Americans Protest Walmart Wages on Black Friday

Source: Darren Hauck/Stringer/Getty Images

Source: Darren Hauck/Stringer/Getty Images

The battle wasn’t just for deals on Friday, but for fair wages. During the annual Black Friday sales event, Americans took to Walmart to protest the store’s low employee wages.

According to the Huffington Post, these protests were planned for more than 1,600 of Walmart’s 4,000 stores, though it’s unclear if all of those took place. This was the third year that such protests took place on Black Friday and was planned to be the biggest demonstration so far. Walmart employees handed out leaflets and held signs with phrases like, “Walmart: Stop Bullying, Stop Firing, Start Paying” and “We’re Drawing a Line at the Poverty Line: $25,000/year.” Walmart, which employs about 1.3 million workers in the U.S., says it pays full-time workers an average of $12.94 an hour. The store was criticized for photos of donation buckets that were accepting foods for its employees’ Thanksgiving dinners, implicitly acknowledging the fact that many of its employees live in impoverished conditions.

These protesters are not alone in their desire for a livable minimum wage. According to the Huffington Post, 226 organizations — including the National Organization for Women, the NAACP, the Sierra Club, MoveOn.org, the U.S. Student Association, Dream Defenders, and the AFL-CIO — signed a letter to Walmart chairman and owner Rob Walton this week. The letter requested that Walmart raise pay to $15 an hour as well as provide consistent, full-time work for workers.

Walmart has not only come under fire in recent history for not paying employees a livable minimum wage, but also for issues of sexism and unethical labor practices. Women employees have filed a suit against the company for paying women less than men for the same jobs; immigrant rights activists has called the corporation out for working with contractors who exploit undocumented immigrants to work as Walmart’s janitors; and pro-small business organizations have attempted to stop Walmart from opening stores that drive local stores out of businesses.

Dan Schlademan, a campaign director, told CNN Money that hundreds of workers were participating on Friday. Of those workers, 30 walked out of work at stores in Maryland, Virginia, and Washington, D.C. and seven were arrested for blocking traffic outside a store in Chicago. Many of the protesters, though, were not Walmart employees, but rather union-affiliated proponents of better working conditions and a higher minimum wage.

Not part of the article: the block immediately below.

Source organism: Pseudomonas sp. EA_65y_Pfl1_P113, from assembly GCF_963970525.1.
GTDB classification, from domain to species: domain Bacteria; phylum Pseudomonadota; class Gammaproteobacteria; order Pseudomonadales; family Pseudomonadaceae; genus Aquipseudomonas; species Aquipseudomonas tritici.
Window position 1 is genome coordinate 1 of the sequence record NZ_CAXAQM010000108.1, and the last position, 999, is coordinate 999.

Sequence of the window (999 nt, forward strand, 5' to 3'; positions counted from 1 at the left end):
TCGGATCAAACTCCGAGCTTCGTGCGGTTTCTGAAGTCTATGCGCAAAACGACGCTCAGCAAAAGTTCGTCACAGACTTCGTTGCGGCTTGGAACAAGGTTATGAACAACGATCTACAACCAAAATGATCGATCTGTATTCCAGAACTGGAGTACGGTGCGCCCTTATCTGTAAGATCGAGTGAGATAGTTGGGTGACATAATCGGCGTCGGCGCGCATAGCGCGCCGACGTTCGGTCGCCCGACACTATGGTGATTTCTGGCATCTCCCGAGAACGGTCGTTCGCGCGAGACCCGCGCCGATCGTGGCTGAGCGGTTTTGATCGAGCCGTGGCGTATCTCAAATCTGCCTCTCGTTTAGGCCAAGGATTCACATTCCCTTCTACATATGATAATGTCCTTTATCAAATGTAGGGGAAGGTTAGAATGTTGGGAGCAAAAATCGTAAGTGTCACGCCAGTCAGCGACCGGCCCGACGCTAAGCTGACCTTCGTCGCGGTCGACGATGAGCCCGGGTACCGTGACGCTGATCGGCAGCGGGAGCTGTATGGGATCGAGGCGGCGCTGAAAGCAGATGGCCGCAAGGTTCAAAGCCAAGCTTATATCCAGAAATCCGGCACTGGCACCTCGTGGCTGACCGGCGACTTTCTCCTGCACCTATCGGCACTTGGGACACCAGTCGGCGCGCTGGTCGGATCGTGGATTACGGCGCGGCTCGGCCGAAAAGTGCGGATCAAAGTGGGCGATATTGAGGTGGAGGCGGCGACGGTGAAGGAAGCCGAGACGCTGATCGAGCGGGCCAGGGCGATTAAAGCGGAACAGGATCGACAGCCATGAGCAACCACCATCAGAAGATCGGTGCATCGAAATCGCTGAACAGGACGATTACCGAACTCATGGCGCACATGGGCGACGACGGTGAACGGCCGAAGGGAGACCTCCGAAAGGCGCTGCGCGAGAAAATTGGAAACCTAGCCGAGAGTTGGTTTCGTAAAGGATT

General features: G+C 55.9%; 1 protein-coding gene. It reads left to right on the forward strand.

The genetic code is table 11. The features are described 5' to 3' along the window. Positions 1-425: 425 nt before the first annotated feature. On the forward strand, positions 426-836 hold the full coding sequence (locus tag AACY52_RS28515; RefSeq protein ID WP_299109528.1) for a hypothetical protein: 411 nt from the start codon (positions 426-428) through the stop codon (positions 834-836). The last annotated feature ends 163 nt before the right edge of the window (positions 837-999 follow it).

According to CNN Money, most of the protesters in New Jersey were members of unions including the United Food and Commercial Workers Union and the American Postal Workers Union, not Walmart employees. “We will not rest until Walmart workers have a right to a union, a right to a living wage, and a right to decent working conditions and hours,” Randi Weingarten, president of the American Federation of Teachers union, said to the crowd at that protest.

These wage protests are not to be confused with other protests that hit various stores as a part of the #BoycottBlackFriday movement. For example, dozens of protesters visited Walmart, Target, and other stores (mainly in Missouri, but protests the past week have covered the nation) over the Michael Brown verdict, according to The Associated Press.

Overall, the Associate Press reports, citing data from research firm ShopperTrak, U.S. shoppers spent $9.1 billion at stores on Black Friday. That number reflects a drop of 7% from last year, but doesn’t factor in the spending on Thursday evening — as many stores opened for sales earlier than ever. It also doesn’t account for online sales, which, according to IBM, online sales increased by 9.5%.

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